Feature: Paul Revere & the Raiders (part 5)

In connection with the 2010 Collectors’ Choice Music release of the 3CD compilation The Complete Columbia Singles [review here], I arranged a series of extensive, in-depth interviews with former members of 60s hitmakers Paul Revere and the Raiders. I was fortunate to gain insights from vocalist Mark Lindsay; bassist Phil “Fang” Volk; guitarists Jim “Harpo” Valley and Keith Allison; and Raiders manager Roger Hart. In a modest tribute to Raiders guitarist Drake Levin – he passed away on July 4, 2009 – I’d like to present the conclusion of this five-part Raiders feature. — bk

The Great Lost Raiders Album?
Asked about the existence of any “lost” Raiders recordings, the various members do recall a few unheard gems. Jim Valley raves about the 1967 sessions for an unreleased Barry MannCynthia Weil cut called “Long Way to Go.” Featuring electric violin and oud, the song would have “taken the Raiders to a different realm,” Valley believes. “It wasn’t a teenybopper song.” He says that Mark Lindsay‘s inability to hit some of the notes doomed the song, which was never completed.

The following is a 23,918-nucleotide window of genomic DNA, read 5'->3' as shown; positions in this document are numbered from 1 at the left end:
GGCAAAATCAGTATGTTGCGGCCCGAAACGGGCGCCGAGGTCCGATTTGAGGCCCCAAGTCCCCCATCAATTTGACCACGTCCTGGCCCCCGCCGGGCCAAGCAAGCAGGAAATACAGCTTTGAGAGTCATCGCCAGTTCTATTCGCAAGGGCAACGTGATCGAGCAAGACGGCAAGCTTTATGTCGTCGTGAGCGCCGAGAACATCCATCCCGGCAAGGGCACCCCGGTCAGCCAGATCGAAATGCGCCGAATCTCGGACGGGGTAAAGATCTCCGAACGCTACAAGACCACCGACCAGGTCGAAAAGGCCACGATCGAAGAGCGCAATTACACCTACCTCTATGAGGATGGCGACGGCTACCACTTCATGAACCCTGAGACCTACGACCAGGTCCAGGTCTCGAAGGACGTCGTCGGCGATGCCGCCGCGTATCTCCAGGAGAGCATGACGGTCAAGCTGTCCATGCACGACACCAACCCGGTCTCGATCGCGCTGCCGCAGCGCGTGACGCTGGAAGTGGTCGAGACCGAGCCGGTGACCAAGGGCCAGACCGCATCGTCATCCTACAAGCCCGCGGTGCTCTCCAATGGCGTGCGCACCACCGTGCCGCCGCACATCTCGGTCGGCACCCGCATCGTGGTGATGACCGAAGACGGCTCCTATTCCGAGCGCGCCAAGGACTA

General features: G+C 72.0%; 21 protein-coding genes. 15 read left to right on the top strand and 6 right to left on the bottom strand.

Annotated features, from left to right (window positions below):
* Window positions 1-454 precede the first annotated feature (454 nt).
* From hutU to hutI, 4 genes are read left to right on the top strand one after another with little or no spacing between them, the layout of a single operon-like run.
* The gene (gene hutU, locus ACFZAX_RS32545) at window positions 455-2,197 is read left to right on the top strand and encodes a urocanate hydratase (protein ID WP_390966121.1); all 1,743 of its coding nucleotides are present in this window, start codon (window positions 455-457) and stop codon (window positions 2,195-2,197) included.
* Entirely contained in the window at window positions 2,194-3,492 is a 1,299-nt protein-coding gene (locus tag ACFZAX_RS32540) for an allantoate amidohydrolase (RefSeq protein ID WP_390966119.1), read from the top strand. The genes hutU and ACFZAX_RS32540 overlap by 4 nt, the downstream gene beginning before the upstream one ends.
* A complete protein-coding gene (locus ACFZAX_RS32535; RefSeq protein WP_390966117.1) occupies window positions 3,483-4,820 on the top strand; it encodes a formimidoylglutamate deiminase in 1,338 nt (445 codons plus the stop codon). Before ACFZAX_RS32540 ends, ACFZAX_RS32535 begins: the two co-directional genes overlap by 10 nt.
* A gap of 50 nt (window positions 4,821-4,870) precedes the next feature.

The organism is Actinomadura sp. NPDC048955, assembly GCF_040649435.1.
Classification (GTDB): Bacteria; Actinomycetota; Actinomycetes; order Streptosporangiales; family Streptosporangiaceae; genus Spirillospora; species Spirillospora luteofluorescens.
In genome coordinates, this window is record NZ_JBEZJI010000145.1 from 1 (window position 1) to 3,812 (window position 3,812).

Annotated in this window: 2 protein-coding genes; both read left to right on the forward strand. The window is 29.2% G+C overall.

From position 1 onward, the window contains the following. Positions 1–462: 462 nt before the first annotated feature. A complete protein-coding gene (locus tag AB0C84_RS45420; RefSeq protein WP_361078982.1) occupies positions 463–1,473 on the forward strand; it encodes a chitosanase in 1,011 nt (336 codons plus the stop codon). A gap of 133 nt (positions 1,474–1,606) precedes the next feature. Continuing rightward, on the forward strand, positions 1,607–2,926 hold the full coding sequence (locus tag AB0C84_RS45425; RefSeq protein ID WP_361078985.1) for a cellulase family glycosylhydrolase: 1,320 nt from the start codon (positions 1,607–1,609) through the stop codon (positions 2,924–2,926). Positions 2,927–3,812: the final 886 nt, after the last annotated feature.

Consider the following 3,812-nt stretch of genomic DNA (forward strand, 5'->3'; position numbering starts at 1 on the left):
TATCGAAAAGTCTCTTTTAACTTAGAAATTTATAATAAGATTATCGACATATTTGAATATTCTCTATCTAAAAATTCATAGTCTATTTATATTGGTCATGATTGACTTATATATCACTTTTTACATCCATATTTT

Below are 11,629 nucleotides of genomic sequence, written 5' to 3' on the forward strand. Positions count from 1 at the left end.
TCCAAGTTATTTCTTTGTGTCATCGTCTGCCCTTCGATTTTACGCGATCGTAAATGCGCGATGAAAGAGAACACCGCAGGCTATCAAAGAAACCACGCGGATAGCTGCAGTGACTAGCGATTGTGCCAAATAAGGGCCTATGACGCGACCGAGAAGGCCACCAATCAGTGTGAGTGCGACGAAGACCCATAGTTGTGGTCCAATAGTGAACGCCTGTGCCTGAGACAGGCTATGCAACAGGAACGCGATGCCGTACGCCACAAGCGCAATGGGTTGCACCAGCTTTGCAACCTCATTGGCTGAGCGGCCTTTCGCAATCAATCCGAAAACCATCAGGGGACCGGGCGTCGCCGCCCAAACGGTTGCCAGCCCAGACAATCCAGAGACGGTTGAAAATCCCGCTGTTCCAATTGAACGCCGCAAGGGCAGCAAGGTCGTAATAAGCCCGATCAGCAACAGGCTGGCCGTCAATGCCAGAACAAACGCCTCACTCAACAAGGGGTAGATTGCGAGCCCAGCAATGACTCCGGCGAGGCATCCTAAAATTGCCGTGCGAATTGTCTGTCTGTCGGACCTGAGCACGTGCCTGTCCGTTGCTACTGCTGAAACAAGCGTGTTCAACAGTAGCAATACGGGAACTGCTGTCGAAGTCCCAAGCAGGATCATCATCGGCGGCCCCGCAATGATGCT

Valley also recalls the band going into Armand Steiner Studios between touring dates. There they would record cover songs (“Stand by Me,” “Bad Boy,” etc.) for airing on Where the Action Is. The band would be shown lip-synching to the tunes, but the songs themselves were essentially recorded live in the studio. Those tracks were just the band — absolutely no studio musicians — and featured Paul Revere in a more prominent musical role than he enjoyed on the group’s officially recorded output.

Lindsay says that in the earliest (1958-1961) version of the group back in Idaho, “one of the guitar players had a Wollensak recorder. And there are some live tapes of that group. Mostly covers, and a lot of Ventures, since we had two guitarists in the band.”

“Somewhere in this world,” Lindsay adds, “there’s an eight-track recording of a live show we did in Hawaii. This would have been about 1968 or 1969. I don’t know where the tapes are.” Neither Lindsay nor anyone else associated with the group knows of any live recordings of the ’66-67 era group.

In his personal collection, Roger Hart has an unreleased recording or two. “I have a complete set from the Division Street Corral in Portland, from May 1965. One of our early fans recorded us that night. It’s a muddy recording of everything from me introducing the group right through to ‘Oo Poo Pa Doo.’ I’ve never listened to it all the way through,” he admits. “I never felt the need, mostly because I’ve heard it all before.”

The Raiders Legacy